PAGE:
Vijay Valecha, Special to The National, Dated 08 Feb 2021
Most people assume that there is a direct link between the state of the economy and the stock market, and most of the time they would be broadly right.
When the economy is growing and businesses are making money, share prices typically rise, too, but right now that connection looks broken
Last year was an unprecedented disaster for the global economy, with some developed countries seeing their gross domestic product fall by a fifth amid the Covid-19 pandemic. That is the kind of drop you only see in a major war.
Yet, instead of collapsing, share prices in many countries ended the year higher, in many cases hitting record highs.
For example, the MSCI World Index grew 15.9 percent in 2020, when common sense suggests it should have crashed by an even greater amount.
Other markets fared even better. MSCI China jumped 29.67 percent and MSCI USA climbed 21.37 percent.
That is a massive disconnection as businesses are forced into lockdown, consumers are squeezed and unemployment climbs.
There is an easy answer to the conundrum. Central bankers and governments responded to the Covid-19 pandemic by pumping trillions of dollars into fiscal and monetary stimulus, and that is boosting asset prices, from shares to property to Bitcoin.
If the US Federal Reserve hadn’t intervened, the stock market crash we saw in March would only have been the beginning of the meltdown. Effectively, politicians and central bankers are backstopping share prices.
Markets are also betting the vaccine breakthroughs will liberate the world from lockdown this year, and fire up the mother of all recoveries.
Private investors who are wondering whether to pump more money into the market face a tricky question. Are stock markets getting carried away and pricing in a recovery that may not happen, daring you to invest at today’s elevated prices?
Richard Hunter, head of markets at platform Interactive Investor, says “Main Street” and “Wall Street” are always slightly out of sync. “Wall Street is looking forward to company earnings and the general economic outlook at some future point, whereas Main Street focuses on where jobs and growth are today.”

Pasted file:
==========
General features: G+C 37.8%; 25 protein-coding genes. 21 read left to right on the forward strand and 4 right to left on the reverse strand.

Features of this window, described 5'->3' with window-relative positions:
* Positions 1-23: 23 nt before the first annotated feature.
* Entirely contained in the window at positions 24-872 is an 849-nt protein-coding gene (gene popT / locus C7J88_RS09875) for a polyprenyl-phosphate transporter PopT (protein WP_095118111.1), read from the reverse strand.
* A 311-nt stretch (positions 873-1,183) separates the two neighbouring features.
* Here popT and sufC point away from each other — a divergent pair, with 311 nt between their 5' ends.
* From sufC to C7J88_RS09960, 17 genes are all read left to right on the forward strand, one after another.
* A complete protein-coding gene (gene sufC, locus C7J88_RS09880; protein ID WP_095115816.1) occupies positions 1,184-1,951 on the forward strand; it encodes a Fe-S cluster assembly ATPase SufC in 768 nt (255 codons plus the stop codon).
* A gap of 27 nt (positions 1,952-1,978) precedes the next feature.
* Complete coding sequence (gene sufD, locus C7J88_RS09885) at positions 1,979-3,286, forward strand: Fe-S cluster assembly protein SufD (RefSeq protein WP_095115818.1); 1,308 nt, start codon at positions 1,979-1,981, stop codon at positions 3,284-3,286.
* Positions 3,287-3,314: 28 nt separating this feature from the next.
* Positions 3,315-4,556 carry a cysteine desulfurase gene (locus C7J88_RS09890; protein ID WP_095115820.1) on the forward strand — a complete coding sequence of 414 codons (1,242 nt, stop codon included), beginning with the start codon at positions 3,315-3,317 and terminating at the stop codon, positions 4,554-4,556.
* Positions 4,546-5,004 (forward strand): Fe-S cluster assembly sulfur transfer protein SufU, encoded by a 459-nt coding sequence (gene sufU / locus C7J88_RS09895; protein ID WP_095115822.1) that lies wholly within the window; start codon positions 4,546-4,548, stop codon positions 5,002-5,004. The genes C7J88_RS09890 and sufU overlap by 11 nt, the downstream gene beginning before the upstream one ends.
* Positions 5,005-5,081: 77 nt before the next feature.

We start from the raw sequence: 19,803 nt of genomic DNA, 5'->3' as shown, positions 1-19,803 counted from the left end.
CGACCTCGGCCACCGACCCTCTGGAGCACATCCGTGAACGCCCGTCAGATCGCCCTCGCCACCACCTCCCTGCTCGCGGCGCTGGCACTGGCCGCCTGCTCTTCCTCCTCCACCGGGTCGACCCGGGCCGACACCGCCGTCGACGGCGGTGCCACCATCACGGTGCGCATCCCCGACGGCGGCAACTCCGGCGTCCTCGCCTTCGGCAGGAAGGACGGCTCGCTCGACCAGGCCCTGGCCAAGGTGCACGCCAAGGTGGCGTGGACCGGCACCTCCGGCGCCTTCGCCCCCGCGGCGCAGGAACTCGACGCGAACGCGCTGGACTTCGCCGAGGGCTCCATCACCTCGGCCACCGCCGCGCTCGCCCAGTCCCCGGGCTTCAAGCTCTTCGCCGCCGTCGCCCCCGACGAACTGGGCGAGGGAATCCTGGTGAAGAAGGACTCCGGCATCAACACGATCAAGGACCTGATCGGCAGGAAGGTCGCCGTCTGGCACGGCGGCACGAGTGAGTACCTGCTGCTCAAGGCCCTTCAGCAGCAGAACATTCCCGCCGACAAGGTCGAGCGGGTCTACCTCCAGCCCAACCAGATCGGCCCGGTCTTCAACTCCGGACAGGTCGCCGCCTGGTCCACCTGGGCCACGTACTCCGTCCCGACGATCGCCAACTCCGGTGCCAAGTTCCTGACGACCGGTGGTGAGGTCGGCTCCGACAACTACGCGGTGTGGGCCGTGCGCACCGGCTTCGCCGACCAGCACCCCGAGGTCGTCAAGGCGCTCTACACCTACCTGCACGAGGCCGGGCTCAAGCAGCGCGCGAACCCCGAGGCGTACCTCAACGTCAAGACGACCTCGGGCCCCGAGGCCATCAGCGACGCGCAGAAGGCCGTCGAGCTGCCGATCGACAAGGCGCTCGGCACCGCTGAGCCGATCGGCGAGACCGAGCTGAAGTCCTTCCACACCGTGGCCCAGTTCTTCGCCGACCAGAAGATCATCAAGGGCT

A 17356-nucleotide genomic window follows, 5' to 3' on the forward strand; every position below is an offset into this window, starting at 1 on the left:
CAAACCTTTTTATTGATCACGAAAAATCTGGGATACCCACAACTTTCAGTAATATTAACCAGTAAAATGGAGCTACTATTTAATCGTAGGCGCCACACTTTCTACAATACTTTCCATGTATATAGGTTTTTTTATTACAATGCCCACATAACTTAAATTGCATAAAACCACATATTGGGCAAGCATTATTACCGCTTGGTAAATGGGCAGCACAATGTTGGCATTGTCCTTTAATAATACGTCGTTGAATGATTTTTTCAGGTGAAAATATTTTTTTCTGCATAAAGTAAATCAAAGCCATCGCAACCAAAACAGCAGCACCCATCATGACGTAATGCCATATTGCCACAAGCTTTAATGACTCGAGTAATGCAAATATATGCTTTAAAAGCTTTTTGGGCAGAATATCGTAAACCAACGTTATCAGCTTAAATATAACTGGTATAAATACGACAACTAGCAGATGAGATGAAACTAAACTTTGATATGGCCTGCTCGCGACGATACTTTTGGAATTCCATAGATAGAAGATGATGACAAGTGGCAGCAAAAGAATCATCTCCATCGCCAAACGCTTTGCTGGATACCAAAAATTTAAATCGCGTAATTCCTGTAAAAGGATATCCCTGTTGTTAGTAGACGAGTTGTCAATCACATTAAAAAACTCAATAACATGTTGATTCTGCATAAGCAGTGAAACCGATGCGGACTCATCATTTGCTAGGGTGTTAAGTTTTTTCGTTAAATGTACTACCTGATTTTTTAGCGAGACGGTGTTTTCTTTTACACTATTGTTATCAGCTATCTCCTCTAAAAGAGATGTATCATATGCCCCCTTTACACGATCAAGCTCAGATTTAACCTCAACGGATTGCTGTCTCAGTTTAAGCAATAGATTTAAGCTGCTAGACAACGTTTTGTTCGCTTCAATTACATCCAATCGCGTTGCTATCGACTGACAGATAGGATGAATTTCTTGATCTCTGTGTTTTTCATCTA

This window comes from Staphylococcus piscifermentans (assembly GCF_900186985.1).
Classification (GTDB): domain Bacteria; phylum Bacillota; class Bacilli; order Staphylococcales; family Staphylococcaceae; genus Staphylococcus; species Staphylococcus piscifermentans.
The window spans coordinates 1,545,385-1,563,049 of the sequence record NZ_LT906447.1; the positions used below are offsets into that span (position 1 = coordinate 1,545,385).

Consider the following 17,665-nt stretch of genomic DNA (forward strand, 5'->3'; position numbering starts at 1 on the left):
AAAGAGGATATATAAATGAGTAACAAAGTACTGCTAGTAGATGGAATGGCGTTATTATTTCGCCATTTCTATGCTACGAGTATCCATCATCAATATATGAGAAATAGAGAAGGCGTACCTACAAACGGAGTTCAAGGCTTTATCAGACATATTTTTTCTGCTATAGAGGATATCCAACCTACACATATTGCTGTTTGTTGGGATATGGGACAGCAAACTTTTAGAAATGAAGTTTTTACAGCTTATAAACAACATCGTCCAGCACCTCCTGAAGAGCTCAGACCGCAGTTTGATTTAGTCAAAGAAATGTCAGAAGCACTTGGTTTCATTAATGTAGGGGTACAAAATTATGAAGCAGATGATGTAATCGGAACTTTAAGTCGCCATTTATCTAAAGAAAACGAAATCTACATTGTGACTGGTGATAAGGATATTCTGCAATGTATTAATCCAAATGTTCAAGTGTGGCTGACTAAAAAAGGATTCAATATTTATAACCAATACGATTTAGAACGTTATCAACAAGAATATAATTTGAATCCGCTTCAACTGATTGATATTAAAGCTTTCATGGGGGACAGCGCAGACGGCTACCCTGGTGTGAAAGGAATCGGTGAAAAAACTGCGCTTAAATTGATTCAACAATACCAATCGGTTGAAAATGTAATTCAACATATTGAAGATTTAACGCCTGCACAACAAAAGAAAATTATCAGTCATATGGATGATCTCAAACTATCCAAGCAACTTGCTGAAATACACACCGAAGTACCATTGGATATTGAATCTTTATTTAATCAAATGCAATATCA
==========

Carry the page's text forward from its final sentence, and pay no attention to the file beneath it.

Chaddy Kirbaj, vice director at Swissquote Bank in Dubai, says stimulus has further widened the gap between the stock market and the real economy. “The money has mostly gone to the big financial institutions rather than, say, agriculture, industry, and trade. Many are using the cash to buy back their shares, which boosts stock values but does little for consumers.”
The danger is that this is creating asset bubbles, such as Bitcoin and the Reddit-fuelled GameStop rally, and Mr Kirbaj anticipates further euphoria. “Traders are likely to target similar assets as they continue their fight against the Wall Street establishment.”
He urges investors to remain cautious, and avoid diving into cheap assets without doing due diligence or understanding how they work.
One thing has not changed. “You should diversify by investing in a blend of countries, markets, and sectors, via shares or exchange-traded funds,” Mr Kirbaj says.
In 2020, earnings per share across the S&P 500 index of blue-chip US stocks fell to $124.68, a drop of 18 percent from $152.25 in 2019.
This year and next look much better, with earnings forecast to hit $169.03 in 2021 and $196.15 in 2022. “The Nasdaq technology index is also expected to grow handsomely,” Mr Valecha says.
With company earnings set to rise, stock valuations do not look excessive and more stimulus is on its way.
Mr. Hunter agrees that the outlook is becoming brighter. “When economies recover, pent-up demand should boost beaten-down sectors such as travel and tourism, banks, oil companies, and mining stocks.”